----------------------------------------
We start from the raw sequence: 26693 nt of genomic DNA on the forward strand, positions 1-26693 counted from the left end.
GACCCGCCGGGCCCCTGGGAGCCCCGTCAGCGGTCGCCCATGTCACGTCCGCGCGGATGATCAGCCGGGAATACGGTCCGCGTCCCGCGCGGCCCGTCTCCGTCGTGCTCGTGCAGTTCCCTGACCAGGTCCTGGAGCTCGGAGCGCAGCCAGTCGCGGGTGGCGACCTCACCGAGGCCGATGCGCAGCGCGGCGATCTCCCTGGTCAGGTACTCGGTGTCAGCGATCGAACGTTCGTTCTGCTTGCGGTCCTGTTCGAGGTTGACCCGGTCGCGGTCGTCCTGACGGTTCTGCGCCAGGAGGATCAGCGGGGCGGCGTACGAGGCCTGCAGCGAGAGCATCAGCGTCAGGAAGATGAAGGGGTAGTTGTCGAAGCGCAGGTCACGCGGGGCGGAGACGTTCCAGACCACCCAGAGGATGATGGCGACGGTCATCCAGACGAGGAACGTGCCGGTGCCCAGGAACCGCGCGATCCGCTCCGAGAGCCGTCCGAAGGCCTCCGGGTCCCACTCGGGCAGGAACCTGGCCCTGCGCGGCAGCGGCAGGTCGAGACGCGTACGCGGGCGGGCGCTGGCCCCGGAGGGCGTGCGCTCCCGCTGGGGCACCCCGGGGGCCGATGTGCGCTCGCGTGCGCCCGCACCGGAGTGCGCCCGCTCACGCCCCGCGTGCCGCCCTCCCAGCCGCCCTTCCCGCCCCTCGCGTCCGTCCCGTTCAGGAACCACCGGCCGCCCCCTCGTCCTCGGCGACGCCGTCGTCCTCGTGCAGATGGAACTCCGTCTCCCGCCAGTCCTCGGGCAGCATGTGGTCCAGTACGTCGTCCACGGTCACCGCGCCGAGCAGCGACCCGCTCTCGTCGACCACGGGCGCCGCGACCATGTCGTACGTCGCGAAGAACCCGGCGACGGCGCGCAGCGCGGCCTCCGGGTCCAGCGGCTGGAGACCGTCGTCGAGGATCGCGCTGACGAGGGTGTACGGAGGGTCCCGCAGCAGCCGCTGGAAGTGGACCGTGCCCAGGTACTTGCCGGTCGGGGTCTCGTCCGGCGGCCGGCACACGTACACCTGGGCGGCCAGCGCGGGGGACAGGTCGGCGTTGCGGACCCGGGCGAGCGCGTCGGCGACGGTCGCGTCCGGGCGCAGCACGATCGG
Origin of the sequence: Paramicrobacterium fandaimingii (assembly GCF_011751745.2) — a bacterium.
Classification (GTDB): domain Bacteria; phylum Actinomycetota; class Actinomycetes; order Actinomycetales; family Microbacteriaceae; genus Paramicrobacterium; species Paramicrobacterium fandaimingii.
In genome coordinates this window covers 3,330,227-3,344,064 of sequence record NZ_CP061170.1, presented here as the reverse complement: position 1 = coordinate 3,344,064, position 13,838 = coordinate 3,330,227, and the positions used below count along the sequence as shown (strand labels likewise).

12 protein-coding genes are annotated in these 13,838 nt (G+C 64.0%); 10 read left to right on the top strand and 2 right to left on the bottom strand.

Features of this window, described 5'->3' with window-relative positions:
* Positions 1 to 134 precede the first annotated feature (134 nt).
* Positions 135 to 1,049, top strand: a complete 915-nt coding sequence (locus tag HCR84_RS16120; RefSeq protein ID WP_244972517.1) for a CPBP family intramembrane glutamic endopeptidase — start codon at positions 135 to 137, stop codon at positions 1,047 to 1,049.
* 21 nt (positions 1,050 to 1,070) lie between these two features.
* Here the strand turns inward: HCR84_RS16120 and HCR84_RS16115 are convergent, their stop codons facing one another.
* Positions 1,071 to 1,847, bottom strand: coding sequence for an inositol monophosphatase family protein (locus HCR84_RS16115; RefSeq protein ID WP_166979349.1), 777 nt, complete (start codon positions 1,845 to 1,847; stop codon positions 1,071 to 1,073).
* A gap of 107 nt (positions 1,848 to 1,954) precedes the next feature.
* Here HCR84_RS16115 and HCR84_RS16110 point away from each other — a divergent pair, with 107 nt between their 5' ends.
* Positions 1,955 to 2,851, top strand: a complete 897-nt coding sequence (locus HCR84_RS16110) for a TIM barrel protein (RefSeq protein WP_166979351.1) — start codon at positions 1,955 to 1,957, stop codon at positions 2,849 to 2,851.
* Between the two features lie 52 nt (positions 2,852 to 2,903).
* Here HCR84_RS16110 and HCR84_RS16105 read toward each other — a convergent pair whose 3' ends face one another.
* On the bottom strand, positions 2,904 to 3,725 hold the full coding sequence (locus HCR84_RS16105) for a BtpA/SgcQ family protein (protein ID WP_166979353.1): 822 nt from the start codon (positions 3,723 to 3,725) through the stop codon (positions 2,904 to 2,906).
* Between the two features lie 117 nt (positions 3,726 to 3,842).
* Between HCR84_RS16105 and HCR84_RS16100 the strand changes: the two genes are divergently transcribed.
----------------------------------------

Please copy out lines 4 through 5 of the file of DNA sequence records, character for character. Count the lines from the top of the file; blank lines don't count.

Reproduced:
Classification (GTDB): domain Bacteria; phylum Actinomycetota; class Actinomycetes; order Actinomycetales; family Microbacteriaceae; genus Paramicrobacterium; species Paramicrobacterium fandaimingii.
In genome coordinates this window covers 3,330,227-3,344,064 of sequence record NZ_CP061170.1, presented here as the reverse complement: position 1 = coordinate 3,344,064, position 13,838 = coordinate 3,330,227, and the positions used below count along the sequence as shown (strand labels likewise).